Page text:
And so discovery has ended in the Hoge v. Kimberlin, et al. lawsuit. None of the defendants sought discovery from me, and they were quite parsimonious with what they produced in response to my request. I spent a good chunk of yesterday cataloging the documents that Brett Kimberlin provided.
Of the 73 documents … “Hold, it Hoge,” I hear the Gentle Reader cry. “Didn’t you say there were 93 documents submitted?” Yes, that was the original inventory count, but some of them were duplicates, and some of the single sheets combined with others to make multipage documents. As I was saying, … of the 73 documents, most had nothing to do with the facts or law of the suit. I wound up putting them in five bins.
The first, which overflowed, contained documents that either had no connection to me or which only mentioned my name in passing.
The second contained documents relating to matters that had already been adjudicated before May, 2015, and cannot be used to support a defense against either malicious prosecution count or the defamation counts.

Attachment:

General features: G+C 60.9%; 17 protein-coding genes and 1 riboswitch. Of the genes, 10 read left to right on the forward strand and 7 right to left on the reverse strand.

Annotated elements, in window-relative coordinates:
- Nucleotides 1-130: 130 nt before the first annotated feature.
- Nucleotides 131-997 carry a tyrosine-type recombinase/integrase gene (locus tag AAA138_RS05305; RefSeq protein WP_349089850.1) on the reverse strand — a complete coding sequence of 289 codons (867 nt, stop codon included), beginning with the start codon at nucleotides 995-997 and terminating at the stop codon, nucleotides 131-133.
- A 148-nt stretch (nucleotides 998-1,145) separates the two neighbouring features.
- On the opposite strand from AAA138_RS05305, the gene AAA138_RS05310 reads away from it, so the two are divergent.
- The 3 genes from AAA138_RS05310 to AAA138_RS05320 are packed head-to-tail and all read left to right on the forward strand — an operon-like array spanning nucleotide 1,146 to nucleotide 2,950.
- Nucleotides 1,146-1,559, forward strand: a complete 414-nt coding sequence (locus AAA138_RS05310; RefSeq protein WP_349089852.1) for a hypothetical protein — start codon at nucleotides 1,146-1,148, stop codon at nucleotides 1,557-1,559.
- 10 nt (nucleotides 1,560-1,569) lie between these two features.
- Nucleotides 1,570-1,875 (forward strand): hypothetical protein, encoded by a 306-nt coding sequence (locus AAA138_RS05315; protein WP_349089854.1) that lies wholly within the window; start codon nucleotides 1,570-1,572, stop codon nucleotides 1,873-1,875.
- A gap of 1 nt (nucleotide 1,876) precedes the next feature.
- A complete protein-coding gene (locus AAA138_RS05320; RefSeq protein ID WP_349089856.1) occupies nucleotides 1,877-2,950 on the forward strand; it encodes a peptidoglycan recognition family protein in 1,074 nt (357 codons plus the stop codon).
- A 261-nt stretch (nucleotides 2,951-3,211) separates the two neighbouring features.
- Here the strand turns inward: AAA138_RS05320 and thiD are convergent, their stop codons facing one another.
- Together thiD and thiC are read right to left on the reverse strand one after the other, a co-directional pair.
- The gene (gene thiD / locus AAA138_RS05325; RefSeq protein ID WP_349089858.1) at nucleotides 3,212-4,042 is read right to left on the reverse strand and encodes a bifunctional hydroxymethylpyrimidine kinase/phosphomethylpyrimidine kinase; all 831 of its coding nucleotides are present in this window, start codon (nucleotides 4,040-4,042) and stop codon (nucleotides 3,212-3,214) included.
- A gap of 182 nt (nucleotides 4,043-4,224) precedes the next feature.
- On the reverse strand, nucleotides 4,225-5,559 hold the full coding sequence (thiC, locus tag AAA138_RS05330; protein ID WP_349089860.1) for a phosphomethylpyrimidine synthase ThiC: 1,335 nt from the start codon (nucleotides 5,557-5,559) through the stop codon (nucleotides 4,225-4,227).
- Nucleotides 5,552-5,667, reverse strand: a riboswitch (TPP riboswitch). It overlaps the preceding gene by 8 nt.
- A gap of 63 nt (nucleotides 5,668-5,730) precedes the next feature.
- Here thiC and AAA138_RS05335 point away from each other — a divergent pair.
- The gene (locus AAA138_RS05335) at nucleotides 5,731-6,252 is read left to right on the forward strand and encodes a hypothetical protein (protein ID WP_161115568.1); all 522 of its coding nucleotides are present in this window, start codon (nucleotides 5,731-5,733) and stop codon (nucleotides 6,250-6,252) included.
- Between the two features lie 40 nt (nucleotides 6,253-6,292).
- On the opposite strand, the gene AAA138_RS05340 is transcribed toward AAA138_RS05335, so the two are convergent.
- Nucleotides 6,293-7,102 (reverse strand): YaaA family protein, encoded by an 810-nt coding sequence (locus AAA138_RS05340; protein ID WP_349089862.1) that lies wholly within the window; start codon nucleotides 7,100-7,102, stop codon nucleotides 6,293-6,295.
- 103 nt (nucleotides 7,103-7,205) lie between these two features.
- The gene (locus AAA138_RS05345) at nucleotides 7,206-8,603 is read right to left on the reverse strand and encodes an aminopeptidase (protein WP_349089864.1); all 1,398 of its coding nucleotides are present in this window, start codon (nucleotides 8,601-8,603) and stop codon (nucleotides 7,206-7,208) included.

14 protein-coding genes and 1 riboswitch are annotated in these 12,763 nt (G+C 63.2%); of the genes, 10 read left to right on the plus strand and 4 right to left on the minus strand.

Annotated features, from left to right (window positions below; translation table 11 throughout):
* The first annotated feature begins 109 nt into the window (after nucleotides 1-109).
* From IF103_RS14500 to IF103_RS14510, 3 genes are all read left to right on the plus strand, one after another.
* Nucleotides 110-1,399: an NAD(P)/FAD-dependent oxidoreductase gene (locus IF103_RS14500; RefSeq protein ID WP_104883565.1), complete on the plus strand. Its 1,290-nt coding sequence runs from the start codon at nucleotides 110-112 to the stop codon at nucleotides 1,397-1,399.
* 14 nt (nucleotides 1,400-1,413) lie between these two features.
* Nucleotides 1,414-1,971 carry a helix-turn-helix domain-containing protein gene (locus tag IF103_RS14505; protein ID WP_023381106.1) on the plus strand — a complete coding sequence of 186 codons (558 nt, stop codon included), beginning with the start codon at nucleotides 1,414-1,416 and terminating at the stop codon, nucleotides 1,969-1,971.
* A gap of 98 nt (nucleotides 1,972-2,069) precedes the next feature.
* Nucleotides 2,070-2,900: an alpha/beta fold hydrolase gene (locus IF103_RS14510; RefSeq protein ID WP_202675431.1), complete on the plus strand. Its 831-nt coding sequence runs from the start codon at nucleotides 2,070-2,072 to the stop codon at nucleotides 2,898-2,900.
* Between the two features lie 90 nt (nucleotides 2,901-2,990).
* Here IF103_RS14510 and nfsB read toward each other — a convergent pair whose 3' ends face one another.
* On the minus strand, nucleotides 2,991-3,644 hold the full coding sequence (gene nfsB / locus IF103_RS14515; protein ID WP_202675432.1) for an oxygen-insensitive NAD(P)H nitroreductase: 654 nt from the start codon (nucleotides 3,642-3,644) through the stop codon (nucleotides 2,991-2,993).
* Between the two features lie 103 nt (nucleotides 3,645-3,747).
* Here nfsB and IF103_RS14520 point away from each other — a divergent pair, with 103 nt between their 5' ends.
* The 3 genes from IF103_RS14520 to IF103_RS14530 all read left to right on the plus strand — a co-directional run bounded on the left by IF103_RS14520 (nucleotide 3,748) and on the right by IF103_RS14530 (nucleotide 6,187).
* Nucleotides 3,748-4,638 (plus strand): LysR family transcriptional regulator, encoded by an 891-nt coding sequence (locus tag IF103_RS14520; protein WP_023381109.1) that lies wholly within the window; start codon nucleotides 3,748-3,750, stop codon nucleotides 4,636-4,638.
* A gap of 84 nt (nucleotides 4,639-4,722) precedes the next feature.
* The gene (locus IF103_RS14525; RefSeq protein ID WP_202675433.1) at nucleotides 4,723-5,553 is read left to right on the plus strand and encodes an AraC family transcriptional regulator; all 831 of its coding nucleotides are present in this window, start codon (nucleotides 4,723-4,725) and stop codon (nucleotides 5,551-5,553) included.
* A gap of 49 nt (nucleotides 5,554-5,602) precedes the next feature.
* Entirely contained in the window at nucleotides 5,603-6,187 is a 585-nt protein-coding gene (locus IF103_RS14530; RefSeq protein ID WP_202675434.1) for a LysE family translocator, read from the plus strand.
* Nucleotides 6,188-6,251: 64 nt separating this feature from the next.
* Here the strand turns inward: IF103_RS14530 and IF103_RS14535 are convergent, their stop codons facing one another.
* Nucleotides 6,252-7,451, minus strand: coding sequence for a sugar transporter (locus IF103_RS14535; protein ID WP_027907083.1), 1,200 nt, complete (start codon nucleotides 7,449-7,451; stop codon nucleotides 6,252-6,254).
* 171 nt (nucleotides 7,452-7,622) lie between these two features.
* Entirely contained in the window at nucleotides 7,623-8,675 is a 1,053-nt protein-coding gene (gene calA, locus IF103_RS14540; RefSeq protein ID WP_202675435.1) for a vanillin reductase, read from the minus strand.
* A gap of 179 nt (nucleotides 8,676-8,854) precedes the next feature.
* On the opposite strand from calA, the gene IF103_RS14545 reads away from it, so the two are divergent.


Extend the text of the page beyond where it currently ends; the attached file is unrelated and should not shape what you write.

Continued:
The third contained document about events which happened after May, 2015, and cannot be used to support a defense about the either malicious prosecution count or the defamation counts.
The fourth bin contained documents that might relate to something I did during the time frame in question, but that do not seem connected to the issues in the lawsuit. For example, one document shows that I looked at some unknown persons LinkedIn profile on some unknown date. Another shows that the business address for jointly-held copyright is the same as my residence address. Another shows that the State of Maryland has opened several criminal cases against Bill Schmalfeldt. And so on.
The fifth bin contained items such as the forged tweets that The Dread Pro-Se Kimberlin has been bandying about since the first peace order hearing in 2015. He’s yet to get them received in to evidence by a Circuit Court judge who formally enforces the rules of evidence.
Dispositive motions are due on the 28th. I have some typing to do.